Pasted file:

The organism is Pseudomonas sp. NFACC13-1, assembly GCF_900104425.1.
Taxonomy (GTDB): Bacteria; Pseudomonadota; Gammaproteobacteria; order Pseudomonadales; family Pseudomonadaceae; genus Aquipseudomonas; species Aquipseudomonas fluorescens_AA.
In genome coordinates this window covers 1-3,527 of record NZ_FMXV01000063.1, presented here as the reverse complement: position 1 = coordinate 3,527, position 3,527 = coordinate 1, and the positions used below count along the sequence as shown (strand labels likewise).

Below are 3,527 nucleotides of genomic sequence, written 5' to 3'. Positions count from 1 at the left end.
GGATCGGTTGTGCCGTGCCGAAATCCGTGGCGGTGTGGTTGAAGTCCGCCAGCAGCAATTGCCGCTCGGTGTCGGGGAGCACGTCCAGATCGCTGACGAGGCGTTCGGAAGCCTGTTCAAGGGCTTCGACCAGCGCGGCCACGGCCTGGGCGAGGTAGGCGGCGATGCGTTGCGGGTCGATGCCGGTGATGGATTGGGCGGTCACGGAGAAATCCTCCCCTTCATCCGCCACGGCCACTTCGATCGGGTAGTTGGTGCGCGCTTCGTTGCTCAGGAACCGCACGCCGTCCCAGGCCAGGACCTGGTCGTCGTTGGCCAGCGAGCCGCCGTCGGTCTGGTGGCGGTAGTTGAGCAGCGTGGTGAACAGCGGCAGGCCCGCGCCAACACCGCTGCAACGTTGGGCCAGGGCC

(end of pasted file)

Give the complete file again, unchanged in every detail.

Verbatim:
The organism is Pseudomonas sp. NFACC13-1, assembly GCF_900104425.1.
Taxonomy (GTDB): Bacteria; Pseudomonadota; Gammaproteobacteria; order Pseudomonadales; family Pseudomonadaceae; genus Aquipseudomonas; species Aquipseudomonas fluorescens_AA.
In genome coordinates this window covers 1-3,527 of record NZ_FMXV01000063.1, presented here as the reverse complement: position 1 = coordinate 3,527, position 3,527 = coordinate 1, and the positions used below count along the sequence as shown (strand labels likewise).

Below are 3,527 nucleotides of genomic sequence, written 5' to 3'. Positions count from 1 at the left end.
GGATCGGTTGTGCCGTGCCGAAATCCGTGGCGGTGTGGTTGAAGTCCGCCAGCAGCAATTGCCGCTCGGTGTCGGGGAGCACGTCCAGATCGCTGACGAGGCGTTCGGAAGCCTGTTCAAGGGCTTCGACCAGCGCGGCCACGGCCTGGGCGAGGTAGGCGGCGATGCGTTGCGGGTCGATGCCGGTGATGGATTGGGCGGTCACGGAGAAATCCTCCCCTTCATCCGCCACGGCCACTTCGATCGGGTAGTTGGTGCGCGCTTCGTTGCTCAGGAACCGCACGCCGTCCCAGGCCAGGACCTGGTCGTCGTTGGCCAGCGAGCCGCCGTCGGTCTGGTGGCGGTAGTTGAGCAGCGTGGTGAACAGCGGCAGGCCCGCGCCAACACCGCTGCAACGTTGGGCCAGGGCC